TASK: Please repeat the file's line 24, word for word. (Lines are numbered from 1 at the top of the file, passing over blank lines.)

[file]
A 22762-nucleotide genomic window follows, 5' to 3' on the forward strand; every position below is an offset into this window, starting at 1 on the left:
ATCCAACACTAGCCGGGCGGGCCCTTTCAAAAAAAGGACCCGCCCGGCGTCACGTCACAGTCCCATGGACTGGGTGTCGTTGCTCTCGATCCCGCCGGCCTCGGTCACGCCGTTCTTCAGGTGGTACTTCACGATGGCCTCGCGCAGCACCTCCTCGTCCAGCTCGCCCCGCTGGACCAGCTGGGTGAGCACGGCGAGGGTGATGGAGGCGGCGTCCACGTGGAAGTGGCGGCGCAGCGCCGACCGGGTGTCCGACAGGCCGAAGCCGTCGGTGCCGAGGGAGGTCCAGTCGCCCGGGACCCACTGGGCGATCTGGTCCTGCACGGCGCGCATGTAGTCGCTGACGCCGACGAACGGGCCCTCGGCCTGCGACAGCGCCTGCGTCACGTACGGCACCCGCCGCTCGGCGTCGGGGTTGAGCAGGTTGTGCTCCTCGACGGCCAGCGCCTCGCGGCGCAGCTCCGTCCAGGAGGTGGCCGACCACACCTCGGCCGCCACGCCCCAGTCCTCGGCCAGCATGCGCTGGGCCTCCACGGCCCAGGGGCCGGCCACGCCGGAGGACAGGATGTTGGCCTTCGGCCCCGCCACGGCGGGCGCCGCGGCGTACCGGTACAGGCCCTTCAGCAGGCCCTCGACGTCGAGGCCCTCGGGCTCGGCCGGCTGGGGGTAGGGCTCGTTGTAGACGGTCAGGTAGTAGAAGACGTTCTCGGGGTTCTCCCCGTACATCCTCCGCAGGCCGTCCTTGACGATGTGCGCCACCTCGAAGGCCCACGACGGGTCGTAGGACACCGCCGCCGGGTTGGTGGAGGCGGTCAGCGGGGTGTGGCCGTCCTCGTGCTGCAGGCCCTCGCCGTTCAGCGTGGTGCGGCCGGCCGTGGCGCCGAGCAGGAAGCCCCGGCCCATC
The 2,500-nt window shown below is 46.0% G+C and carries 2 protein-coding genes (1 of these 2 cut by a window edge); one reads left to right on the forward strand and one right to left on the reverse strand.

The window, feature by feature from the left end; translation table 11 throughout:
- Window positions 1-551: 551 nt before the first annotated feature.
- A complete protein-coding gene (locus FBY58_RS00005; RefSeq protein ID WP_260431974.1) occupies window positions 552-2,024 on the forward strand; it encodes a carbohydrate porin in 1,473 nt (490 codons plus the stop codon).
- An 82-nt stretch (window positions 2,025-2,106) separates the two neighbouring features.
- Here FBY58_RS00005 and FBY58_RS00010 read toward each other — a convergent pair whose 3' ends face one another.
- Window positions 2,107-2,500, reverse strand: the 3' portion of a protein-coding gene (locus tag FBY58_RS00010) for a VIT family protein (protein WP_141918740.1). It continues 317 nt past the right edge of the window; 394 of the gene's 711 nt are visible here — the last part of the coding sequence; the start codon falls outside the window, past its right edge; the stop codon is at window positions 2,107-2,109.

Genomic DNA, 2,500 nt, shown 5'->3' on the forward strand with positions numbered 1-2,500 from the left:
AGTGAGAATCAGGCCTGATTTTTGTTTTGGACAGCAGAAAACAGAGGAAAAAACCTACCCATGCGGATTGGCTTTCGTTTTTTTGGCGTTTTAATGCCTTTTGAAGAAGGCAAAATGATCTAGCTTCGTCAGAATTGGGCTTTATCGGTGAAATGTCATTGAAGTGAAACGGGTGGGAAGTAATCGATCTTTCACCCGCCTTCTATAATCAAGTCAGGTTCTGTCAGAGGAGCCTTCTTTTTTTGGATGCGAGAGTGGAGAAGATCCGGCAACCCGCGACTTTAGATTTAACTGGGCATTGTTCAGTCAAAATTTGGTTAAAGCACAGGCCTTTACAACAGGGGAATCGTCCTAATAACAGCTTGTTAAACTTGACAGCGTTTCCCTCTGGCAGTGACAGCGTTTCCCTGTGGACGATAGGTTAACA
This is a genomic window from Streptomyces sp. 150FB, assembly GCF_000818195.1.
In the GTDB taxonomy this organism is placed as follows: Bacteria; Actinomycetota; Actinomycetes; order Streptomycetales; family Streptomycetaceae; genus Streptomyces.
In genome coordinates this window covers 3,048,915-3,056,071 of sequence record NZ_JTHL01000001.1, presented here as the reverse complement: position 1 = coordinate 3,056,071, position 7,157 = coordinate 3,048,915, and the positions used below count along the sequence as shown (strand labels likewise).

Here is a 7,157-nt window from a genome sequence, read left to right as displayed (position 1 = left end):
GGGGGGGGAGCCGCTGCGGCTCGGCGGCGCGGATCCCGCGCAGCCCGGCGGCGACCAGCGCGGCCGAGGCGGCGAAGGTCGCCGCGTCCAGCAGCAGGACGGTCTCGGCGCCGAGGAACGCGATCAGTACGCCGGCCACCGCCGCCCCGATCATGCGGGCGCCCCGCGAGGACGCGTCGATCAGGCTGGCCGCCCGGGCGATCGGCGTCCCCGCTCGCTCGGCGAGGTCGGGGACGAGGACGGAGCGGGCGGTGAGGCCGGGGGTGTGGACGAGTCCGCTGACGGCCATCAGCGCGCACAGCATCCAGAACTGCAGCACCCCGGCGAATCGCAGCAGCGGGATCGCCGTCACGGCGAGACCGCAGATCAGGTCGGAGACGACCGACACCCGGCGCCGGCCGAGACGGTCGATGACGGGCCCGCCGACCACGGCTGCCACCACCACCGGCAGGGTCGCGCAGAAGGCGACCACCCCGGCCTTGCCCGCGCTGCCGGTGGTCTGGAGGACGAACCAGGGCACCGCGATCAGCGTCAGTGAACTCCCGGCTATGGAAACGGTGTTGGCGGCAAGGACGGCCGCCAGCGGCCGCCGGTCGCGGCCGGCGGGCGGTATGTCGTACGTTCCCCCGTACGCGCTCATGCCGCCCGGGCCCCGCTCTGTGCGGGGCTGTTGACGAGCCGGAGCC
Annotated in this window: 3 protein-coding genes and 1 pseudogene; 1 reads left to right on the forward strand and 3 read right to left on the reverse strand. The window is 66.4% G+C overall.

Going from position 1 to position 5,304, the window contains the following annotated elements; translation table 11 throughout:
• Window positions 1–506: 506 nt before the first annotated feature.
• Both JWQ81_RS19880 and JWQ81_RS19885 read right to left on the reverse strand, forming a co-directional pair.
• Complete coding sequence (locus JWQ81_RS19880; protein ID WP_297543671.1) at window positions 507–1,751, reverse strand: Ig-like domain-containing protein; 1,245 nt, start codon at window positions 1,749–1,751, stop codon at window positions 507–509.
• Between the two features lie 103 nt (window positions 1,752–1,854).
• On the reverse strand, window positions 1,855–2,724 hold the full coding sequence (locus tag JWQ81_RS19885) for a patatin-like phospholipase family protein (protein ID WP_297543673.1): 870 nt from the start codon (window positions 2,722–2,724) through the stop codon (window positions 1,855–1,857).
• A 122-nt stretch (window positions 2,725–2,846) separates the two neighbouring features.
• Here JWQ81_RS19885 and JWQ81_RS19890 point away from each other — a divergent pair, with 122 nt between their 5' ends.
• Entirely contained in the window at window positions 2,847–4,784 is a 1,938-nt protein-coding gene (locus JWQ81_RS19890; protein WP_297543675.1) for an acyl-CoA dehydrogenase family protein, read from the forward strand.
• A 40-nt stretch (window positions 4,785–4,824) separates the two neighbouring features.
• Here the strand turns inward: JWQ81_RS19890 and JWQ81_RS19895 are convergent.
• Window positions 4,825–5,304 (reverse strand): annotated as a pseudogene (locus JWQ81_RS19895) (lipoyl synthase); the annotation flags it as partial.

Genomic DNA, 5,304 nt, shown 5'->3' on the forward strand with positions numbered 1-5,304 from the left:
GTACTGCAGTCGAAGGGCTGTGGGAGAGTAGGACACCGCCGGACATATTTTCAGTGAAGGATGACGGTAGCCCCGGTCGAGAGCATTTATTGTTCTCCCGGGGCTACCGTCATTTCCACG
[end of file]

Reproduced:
• A 122-nt stretch (window positions 2,725–2,846) separates the two neighbouring features.